Home > Beyond Just Us (Remington Medical #4)(6)

Beyond Just Us (Remington Medical #4)(6)
Author: Kimberly Kincaid

“Are you okay with this?” she murmured to Declan, whose vitals had improved remarkably since he’d fallen into her arms in the ambulance bay.

And oh, how his body was even harder and more well-muscled than it looked.

Way to violate no less than six different sections of the ethics code, came the nagging inner voice that sounded suspiciously (but not surprisingly) like her mother. But, come on. Tess had been embarrassingly attracted to Declan—or, at least, his image—long before he’d ended up in her ED. She wasn’t about to refuse the guy care just because her hormones had gone on a walkabout months ago, when she’d first seen him on a book cover.

“Okay with what?” Connor asked, depositing Tess back to planet Don’t Be A Dumbass.

Declan looked at her, giving up a slow nod and leaning back against the pillow on his gurney, resigned. “It’s why I came. Although, I wasn’t keen on him finding out like this.”

“Finding out what?” Connor huffed in exasperation, a muscle in his jaw tightening behind his auburn beard. “I swear to God, if someone doesn’t—”

“I need a kidney transplant, mate.”

Tess fought the urge—and it was strong—to let her jaw drop.

Connor? Didn’t even come close. “You…what? What the fuck are you talking about?” He swung toward her, emotion crowding his voice. “What the fuck is he talking about?”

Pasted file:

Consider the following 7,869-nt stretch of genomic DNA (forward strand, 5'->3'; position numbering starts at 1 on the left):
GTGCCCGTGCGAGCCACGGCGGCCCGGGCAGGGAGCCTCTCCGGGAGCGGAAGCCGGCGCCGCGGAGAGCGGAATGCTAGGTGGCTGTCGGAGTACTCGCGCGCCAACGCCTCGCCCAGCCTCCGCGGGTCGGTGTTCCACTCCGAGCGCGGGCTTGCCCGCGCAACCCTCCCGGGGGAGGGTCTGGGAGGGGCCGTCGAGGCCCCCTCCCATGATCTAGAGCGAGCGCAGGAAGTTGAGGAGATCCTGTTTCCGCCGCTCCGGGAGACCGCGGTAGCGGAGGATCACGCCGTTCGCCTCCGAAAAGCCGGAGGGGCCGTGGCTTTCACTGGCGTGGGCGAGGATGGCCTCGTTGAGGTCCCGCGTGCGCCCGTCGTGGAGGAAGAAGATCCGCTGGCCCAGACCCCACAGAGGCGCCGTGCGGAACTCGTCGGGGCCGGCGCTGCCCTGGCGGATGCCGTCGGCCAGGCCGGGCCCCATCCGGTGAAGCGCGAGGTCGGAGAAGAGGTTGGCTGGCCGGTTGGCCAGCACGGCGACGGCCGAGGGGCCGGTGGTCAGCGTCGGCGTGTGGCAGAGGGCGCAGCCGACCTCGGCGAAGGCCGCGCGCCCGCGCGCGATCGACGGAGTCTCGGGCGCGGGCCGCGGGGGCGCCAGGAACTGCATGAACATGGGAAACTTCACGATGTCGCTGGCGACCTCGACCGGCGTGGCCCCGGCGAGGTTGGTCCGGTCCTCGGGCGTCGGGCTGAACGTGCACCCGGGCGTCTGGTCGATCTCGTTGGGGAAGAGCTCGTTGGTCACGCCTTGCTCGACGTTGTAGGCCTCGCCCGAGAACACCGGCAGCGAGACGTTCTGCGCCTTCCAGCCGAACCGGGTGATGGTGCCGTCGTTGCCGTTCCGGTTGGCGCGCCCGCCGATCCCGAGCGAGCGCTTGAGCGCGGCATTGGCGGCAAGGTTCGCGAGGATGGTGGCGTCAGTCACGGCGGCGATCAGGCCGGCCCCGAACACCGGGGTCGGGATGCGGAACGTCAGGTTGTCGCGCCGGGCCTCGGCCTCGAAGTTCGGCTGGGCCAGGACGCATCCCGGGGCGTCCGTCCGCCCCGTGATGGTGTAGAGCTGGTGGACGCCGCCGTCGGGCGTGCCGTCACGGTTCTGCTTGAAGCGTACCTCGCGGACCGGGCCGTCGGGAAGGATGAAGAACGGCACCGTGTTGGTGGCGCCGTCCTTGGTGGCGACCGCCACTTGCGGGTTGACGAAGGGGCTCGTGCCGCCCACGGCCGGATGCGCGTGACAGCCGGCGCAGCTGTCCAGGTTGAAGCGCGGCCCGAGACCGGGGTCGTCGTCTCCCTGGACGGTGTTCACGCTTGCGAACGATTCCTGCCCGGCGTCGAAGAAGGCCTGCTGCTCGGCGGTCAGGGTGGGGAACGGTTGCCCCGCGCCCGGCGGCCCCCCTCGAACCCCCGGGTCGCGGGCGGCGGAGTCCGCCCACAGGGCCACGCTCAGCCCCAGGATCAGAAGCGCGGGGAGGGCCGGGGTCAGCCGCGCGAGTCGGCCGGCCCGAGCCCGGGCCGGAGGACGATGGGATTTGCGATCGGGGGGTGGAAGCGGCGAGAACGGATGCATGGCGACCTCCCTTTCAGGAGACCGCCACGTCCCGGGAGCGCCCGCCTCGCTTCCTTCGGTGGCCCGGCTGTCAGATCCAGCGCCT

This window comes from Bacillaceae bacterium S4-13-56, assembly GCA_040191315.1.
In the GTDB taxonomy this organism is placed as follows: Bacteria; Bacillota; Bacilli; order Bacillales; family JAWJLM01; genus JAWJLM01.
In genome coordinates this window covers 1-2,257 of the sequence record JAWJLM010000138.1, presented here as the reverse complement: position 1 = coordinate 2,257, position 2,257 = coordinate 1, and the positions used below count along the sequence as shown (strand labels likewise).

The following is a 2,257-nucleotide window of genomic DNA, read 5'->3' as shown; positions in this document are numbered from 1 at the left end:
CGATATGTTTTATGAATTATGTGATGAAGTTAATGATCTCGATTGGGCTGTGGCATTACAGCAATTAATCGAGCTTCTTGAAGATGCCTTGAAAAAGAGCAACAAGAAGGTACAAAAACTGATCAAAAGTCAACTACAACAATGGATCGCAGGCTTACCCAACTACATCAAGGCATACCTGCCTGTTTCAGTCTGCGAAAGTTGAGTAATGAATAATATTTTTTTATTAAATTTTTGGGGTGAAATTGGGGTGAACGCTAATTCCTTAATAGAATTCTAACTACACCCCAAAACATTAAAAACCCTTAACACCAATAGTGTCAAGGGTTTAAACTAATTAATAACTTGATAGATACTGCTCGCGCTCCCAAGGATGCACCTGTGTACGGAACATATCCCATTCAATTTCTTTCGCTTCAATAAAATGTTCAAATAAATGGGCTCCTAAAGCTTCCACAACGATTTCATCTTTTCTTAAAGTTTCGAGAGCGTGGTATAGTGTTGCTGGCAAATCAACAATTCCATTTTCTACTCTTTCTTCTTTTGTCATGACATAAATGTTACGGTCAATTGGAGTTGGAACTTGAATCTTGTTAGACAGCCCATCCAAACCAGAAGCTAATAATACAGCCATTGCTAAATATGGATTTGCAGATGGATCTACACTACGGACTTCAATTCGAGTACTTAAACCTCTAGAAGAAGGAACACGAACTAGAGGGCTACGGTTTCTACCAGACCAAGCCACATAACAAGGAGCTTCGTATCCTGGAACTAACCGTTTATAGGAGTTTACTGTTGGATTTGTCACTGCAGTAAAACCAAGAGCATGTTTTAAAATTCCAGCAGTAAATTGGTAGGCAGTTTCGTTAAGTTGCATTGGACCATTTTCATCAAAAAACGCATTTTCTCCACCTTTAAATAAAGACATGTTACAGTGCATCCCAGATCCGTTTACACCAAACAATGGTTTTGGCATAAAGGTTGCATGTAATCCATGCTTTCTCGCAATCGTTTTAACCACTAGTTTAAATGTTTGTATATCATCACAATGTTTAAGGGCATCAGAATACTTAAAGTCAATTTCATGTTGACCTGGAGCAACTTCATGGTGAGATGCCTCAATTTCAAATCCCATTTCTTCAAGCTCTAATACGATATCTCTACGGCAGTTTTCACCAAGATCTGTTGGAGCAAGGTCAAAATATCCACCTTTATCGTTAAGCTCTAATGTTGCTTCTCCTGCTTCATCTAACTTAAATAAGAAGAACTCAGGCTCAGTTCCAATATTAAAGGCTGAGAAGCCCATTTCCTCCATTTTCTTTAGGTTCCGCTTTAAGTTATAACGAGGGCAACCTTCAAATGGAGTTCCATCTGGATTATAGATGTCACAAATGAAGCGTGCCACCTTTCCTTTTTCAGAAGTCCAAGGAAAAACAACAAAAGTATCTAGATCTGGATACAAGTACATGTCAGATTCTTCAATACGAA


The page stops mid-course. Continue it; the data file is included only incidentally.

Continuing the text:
She released a slow exhale and forced her adrenaline to mind its manners. Not losing her cool was the one thing she could do with decent skill, and right now, both Connor and her patient needed her to deliver.

“Why don’t we all take a deep breath and start from the beginning, okay?” Reaching behind her, she dragged a chair from the corner of the exam room and slid it in Connor’s direction. “I have to take an extended health history, anyway, and that should get us all on the same page.”

Again, Declan nodded, although, he looked less than thrilled about having to trot out his health history. Tess grabbed hold of the electronic chart, along with the situation, tapping the thing to life with her index finger. “So, you were diagnosed with type 2 diabetes two years ago?”

Connor made a noise of disbelief, and Tess mentally kicked herself square in the ass. “Two years?” Connor asked. “Jesus Christ, Dec! I’m a goddamned nurse. I run an entire wellness clinic! I could’ve helped you. I could’ve—”